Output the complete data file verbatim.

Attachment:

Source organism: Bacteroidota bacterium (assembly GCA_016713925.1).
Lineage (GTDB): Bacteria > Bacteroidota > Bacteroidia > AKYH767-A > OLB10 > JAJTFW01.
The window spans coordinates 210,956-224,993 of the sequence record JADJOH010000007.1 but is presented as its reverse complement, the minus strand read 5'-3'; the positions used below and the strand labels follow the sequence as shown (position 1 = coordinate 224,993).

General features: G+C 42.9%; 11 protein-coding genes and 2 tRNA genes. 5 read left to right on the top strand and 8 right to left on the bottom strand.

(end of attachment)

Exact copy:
Source organism: Bacteroidota bacterium (assembly GCA_016713925.1).
Lineage (GTDB): Bacteria > Bacteroidota > Bacteroidia > AKYH767-A > OLB10 > JAJTFW01.
The window spans coordinates 210,956-224,993 of the sequence record JADJOH010000007.1 but is presented as its reverse complement, the minus strand read 5'-3'; the positions used below and the strand labels follow the sequence as shown (position 1 = coordinate 224,993).

General features: G+C 42.9%; 11 protein-coding genes and 2 tRNA genes. 5 read left to right on the top strand and 8 right to left on the bottom strand.